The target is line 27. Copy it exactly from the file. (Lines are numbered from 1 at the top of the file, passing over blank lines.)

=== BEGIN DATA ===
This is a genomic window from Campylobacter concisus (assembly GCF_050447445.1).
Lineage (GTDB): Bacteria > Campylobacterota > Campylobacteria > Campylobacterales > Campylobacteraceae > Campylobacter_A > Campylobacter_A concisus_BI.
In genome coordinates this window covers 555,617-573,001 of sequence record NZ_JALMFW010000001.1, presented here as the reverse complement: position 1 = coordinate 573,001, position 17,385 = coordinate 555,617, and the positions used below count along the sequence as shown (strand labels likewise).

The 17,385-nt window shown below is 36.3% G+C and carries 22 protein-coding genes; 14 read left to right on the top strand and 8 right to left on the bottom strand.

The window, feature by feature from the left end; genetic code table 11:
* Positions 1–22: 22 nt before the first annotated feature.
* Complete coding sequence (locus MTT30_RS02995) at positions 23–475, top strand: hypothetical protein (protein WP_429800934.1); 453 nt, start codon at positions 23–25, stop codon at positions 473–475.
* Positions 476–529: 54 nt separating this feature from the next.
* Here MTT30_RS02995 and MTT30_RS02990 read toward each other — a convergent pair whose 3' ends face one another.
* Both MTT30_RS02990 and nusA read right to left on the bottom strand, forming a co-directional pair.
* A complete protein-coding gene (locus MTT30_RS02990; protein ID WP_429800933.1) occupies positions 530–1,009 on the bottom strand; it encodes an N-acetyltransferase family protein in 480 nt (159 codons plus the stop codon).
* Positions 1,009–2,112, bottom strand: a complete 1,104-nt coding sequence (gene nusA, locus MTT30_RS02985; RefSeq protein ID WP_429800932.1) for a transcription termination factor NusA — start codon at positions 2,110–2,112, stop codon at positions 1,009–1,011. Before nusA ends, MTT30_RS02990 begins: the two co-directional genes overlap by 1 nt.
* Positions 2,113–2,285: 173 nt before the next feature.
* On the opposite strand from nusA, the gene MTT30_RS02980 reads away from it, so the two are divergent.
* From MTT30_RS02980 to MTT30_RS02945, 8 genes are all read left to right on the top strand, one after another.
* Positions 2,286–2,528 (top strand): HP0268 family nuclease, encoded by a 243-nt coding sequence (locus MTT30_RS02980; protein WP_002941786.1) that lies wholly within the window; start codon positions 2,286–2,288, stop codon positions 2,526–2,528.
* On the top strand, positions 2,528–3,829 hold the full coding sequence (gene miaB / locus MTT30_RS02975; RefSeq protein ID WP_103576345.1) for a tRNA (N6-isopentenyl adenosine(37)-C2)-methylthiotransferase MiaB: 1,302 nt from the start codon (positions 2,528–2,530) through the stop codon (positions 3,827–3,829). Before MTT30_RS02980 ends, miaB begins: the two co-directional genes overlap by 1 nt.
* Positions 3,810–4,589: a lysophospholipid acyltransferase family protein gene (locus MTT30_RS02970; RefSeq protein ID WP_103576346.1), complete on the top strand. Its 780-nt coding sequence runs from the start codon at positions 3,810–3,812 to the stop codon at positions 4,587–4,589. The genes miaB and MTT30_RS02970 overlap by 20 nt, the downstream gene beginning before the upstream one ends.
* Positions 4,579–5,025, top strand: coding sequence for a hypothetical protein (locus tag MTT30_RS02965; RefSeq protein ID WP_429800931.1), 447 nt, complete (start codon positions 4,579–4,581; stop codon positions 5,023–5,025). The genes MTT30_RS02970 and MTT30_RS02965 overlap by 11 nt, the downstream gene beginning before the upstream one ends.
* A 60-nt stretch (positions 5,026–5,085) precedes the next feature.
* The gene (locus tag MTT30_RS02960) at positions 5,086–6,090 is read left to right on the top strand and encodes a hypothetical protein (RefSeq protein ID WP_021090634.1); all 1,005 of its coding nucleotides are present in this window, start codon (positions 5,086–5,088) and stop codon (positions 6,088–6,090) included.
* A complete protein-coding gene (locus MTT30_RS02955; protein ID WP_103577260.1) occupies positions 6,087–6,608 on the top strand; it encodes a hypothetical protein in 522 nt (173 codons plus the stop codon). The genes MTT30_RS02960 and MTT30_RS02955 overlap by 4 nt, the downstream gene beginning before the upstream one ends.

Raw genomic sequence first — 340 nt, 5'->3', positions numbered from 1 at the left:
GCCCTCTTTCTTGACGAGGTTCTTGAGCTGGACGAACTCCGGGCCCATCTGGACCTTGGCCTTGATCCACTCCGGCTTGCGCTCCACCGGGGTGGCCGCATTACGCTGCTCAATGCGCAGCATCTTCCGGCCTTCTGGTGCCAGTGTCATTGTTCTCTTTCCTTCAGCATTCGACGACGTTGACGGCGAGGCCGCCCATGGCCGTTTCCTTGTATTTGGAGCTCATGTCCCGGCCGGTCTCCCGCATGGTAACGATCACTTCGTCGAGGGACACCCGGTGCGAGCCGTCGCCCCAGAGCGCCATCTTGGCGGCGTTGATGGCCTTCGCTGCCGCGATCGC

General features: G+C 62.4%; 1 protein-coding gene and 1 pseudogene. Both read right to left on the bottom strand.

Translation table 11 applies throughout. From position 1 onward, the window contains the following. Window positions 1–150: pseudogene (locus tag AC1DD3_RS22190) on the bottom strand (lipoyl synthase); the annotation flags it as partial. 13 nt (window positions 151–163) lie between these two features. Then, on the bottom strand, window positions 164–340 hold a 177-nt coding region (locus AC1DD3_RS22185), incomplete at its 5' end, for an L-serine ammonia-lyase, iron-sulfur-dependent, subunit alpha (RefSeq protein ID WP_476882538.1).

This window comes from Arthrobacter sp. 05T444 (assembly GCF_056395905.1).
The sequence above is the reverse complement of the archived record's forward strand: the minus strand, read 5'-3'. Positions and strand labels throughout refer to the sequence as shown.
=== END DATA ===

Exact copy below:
This window comes from Arthrobacter sp. 05T444 (assembly GCF_056395905.1).